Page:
3. Bill says:

    Thanks Geno. I guess there would not be any companies with affiliate programs that would promote this kind of marketing?

  4. Geno says:

    When a company knows what’s going on, they are generally against it. The problem is that it is not unusual for the company not to have any idea that they have a cookie stuffer on board of their affiliate program. That is why I’m posting what I’m posting. Education is still desperately needed in our industry.

  5. Moses says:

    There is no better word to explain cookie dropping than spam, fraud and all the bad words. Cookie are small files attached to a specific affiliate that allow it to be recognize by the merchant system. Due to the flaws of these systems affiliate use them to exploit merchants and fellow affiliates.

    Although cookie dropping gives enough referral check, but it’s not a good ethic it’s black hat seo. It might you in trouble with search engines and merchants one day, so stay clear of it. Always practice white hat seo, it’s an honest way to make money on line.

  6. Pal says:

    I find the article quite interesting, however it is reasonable to take a look from another perspective. I am from Thailand and in our country, we have quite a few affiliate networks, and all of them work on an ad view basis – from your perspective “cookie stuffing” – that basically all merchants accepted.

    The reason behind is that if you see the merchant’s ad (let’s say 50% off on a last minute vacation) on a website and don’t click, but go home, talk to your wife about it, and the next day go directly to the merchant’s website and make the purchase – the affiliate does not make any money. So to overcome this problem, Swedish affiliate networks provide their programs and revenues based on ad views (users get the cookie upon views and not clicks), but the returning days are usually only 1-3 days.
    The “last cookie gets the commission” still works here, but since all affiliates are working based on the same system, it is quite fair. Honestly, I don’t see this that harmful, and again, these programs are all approved by the merchants.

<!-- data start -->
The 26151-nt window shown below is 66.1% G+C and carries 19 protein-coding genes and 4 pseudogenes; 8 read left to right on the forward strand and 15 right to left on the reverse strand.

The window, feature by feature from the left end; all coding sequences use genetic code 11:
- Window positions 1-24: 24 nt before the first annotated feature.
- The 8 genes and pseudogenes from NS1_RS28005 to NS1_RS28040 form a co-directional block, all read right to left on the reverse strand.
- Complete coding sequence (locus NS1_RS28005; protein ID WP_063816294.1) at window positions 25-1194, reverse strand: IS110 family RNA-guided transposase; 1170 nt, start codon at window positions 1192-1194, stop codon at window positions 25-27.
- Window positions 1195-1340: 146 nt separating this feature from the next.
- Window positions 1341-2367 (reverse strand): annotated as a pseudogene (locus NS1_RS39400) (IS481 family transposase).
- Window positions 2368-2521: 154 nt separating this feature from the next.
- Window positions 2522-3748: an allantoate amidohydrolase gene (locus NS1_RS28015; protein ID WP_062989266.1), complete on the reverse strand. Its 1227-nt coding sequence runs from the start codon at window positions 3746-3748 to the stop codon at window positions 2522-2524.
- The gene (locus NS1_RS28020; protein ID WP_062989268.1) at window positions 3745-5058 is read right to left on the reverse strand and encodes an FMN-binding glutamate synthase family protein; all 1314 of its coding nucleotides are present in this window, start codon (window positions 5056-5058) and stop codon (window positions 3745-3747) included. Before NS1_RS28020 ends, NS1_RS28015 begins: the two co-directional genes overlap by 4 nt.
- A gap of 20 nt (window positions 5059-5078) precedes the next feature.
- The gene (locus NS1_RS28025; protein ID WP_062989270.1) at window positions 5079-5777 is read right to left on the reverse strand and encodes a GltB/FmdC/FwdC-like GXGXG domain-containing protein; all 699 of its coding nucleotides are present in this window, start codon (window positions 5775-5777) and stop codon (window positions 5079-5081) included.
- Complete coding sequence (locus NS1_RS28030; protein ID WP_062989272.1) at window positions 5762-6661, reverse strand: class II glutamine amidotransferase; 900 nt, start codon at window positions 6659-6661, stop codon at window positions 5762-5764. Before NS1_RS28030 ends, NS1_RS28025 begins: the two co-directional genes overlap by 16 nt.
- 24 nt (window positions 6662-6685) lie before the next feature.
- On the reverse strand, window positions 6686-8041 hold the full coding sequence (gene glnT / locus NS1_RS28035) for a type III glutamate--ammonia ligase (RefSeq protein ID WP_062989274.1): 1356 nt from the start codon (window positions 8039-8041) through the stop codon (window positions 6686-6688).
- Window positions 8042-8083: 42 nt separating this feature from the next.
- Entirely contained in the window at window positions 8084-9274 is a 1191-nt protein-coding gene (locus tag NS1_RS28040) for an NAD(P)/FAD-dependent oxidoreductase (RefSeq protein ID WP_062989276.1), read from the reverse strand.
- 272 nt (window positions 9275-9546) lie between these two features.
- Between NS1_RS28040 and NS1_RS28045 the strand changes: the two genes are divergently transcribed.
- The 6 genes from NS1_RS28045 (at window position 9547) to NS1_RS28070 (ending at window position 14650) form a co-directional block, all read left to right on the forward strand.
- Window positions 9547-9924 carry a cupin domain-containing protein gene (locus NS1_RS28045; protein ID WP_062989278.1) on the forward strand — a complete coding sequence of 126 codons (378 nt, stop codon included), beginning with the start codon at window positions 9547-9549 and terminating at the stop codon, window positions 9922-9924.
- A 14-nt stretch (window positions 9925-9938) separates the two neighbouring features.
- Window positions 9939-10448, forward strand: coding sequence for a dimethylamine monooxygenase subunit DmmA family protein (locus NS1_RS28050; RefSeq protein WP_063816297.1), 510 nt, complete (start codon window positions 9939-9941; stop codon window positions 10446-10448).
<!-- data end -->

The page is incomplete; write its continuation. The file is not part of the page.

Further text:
I wonder if this is just unique to my country that the market has developed this way or are there affiliate networks like this in the US as well? Or are they all click-based?

  7. Alex says:

    Moses and Pal,
    What are you talking about?
    Read this article one more time!
    Please!

    Geno, хорошая статья! Спасибо.

  8. Bill says:

    Geno,
    Does an iframe for setting the cookie open your website to vulnerability to attack?

  9. Geno says:

    Bill, just to clarify your question: you’re talking from a standpoint of an affiliate who uses iframes?

  10. Geno says:

    In case you’ve missed this: 2 cookie-stuffing affiliates are now facing the prospect of a 20-year imprisonment + significant fines (precisely for the above-described black hat technique of stuffing cookies in the eBay’s affiliate program). More in Kellie Stevens’ Affiliates Indicted For Cookie Stuffing post.

  11. Guest says:

    To generate those kind of commissions their stuffing must have been brutal and they may have used techniques that go beyond the simple popups that are mentioned on your post. This is cookie dropping on massive scale.

  12. [...] This blackhat marketing technique can be used to create records of illegitimate affiliate sales. Cookie stuffing occurs when a user visits a website and receives a third-party cookie from an affiliate website [...]

  13. Murphy Smith says:

    any website name u can suggest me to generate cookie stuff code…must be geniune one..

  14. Erin says:

    Thank you for this article. I’m new to the industry and appreciate a resource for learning! Can you suggest any other articles I should read if I’m new?

    Thank so much,
    Erin